Most schools within NYU have their own associations and clubs for African-American students. For instance, Wagner Graduate School of Public Service established The Black Student Association in 2007 and Stern School of Business founded The Association of Hispanic and Black Business Students over 30 years ago.
*The acronym BALSA is also used by NYU Langone Health and stands for Black & Latinx Students’ Association.
First African-American Student to Graduate From NYU
James Parker Barnett, born in 1831, became the first black student to graduate NYU in 1848. Barnett’s story has its complications due to expulsions from various colleges for being black, including Harvard University and University of New York’s medical schools. No university carries the exact name of University of New York, however, in referral to Barnett’s case, two institutions might be implied: NYU or City University of New York, which were both open at the time.
Barnett’s graduation from NYU is documented in Elmer Holmes Bobst Library archives.
He obtained his bachelor’s and, later, master’s degrees from NYU’s Department of Sociology, described as “the only man of color ever graduated from [the sociology] department.” He later went on to graduate medical school at Dartmouth College.
It is also known that the Violet Law School’s Class of 1905 included only one black man, five white women and no black women. Violet Law School no longer exists; it has since been replaced by NYU School of Law.
First African-American Professor At NYU
James Weldon Johnson, the first African-American professor at NYU, was hired in 1934 as a professor of Creative Literature and Education. Prior to his NYU career, he became a civil rights activist and is known for composing a song, often referred to as the “Black National Anthem.”
At the time Johnson started teaching at NYU, he was a published author and a renowned civil rights advocate. After receiving his bachelor’s degree in 1884 from Atlanta University, Johnson pursued a career in law and education. He became the principal of Stanton School, a segregated middle school in Jacksonville, Fla. he attended as a child. During his time as principal, Johnson expanded Stanton to incorporate both a middle and high school.
In 1901, Johnson and his brother John Rosamond Johnson moved to New York to pursue music and songwriting. Both found their niche on Broadway and composed over 200 songs for various shows. Johnson’s involvement in politics started in 1904, more or less by accident. His song, “Lift Ev’ry Voice and Sing,” originally written for Lincoln’s birthday at Stanton, became known by the general public as the “Black National Anthem” and, consequently, promoted by the NAACP.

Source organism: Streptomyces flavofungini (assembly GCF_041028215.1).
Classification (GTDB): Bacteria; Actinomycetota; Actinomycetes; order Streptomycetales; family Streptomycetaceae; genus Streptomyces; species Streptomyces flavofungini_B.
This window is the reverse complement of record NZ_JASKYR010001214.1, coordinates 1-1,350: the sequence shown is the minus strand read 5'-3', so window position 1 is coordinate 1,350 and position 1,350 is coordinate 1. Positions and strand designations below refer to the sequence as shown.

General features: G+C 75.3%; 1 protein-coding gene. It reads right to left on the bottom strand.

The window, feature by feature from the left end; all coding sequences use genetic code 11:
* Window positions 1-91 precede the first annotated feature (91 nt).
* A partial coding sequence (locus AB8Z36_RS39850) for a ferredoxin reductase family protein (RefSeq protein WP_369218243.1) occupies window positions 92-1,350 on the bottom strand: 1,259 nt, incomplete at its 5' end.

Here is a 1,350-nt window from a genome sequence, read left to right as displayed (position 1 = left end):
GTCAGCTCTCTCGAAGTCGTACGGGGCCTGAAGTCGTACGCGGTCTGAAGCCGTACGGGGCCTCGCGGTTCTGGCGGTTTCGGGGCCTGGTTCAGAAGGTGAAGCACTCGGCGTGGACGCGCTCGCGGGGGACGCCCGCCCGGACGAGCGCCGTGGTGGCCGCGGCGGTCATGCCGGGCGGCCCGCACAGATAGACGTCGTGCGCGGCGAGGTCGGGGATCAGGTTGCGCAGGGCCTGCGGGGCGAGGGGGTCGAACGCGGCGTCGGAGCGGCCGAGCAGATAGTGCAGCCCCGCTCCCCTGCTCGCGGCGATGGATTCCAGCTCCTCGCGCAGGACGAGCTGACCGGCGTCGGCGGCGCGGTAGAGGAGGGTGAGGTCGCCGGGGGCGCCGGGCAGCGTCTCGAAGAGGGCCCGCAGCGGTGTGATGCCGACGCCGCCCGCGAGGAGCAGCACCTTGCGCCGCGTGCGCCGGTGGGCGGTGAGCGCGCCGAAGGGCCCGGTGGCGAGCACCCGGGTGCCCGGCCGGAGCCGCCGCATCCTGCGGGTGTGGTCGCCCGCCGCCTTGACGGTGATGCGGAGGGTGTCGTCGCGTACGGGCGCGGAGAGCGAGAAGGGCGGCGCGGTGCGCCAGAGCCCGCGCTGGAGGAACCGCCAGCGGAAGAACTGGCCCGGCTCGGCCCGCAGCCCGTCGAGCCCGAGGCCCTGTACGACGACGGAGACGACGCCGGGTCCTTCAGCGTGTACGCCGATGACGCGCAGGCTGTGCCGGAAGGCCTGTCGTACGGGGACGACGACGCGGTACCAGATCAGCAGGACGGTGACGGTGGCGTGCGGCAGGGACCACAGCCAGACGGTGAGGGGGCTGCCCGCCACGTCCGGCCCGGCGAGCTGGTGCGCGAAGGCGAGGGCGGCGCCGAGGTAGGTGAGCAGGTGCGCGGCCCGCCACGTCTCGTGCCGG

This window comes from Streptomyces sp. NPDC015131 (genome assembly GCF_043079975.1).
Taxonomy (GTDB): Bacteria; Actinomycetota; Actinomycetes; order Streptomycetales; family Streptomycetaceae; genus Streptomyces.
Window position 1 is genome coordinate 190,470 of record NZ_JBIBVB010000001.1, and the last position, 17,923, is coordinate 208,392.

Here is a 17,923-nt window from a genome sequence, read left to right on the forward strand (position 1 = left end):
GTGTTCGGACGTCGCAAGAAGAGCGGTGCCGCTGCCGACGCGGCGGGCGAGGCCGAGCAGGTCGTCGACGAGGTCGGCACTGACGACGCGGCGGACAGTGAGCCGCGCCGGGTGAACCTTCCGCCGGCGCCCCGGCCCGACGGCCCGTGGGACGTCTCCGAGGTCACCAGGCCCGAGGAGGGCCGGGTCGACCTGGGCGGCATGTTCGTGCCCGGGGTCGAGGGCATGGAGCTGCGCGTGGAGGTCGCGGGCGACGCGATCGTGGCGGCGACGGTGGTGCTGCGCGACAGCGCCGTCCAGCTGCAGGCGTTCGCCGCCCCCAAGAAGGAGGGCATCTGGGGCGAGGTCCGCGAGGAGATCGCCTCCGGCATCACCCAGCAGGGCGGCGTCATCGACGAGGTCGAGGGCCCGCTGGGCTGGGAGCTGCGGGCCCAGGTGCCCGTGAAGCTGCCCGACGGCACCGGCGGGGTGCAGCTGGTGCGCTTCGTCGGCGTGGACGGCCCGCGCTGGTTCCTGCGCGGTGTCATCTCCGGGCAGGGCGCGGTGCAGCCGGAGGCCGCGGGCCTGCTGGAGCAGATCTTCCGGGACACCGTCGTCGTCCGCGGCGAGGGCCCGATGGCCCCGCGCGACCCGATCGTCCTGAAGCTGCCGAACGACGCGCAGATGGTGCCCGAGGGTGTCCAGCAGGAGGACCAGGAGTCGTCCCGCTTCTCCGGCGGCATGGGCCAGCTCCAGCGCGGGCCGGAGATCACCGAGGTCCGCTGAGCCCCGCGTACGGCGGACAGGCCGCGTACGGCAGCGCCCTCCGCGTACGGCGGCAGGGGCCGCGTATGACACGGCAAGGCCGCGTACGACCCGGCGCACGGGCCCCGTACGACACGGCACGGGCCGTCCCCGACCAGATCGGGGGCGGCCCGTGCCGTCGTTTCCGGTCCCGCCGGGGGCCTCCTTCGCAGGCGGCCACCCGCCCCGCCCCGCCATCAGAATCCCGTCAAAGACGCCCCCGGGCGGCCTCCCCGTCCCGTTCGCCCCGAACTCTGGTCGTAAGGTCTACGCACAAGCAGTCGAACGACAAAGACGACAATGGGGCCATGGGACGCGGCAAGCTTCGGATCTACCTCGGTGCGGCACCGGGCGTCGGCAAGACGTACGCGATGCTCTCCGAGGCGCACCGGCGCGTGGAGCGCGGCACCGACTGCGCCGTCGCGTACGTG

Within Theodore Roosevelt’s administration, Johnson served as the U.S. consul in Venezuela and, later, in Nicaragua. During his time as a diplomat, Johnson anonymously published one of his most famous works of fiction, “The Autobiography of an Ex-Colored Man,” in 1912. In 1927, he reissued the novel under his own name.
Johnson became field sec for the NAACP in 1916 and organized a multitude of events, aiming to attract public attention to lynching and discrimination. As a part of the NAACP, Johnson organized the Silent Protest Parade, during which 10,000 African-Americans marched down Fifth Avenue on July 28, 1917, protesting frequent cases of lynching in the South.
Correction, March 3: A previous version of this article said that Shahem Mclaurin was not allowed to video chat into his Silver School of Social Work graduate class while he was absent. The sentence has now been updated to include that the respective professor had given Mclaurin permission to FaceTime in originally, but Mclaurin’s classmate who was supposed to call him that day was absent from class.
Email Anna (Fin) Muratova at [email protected]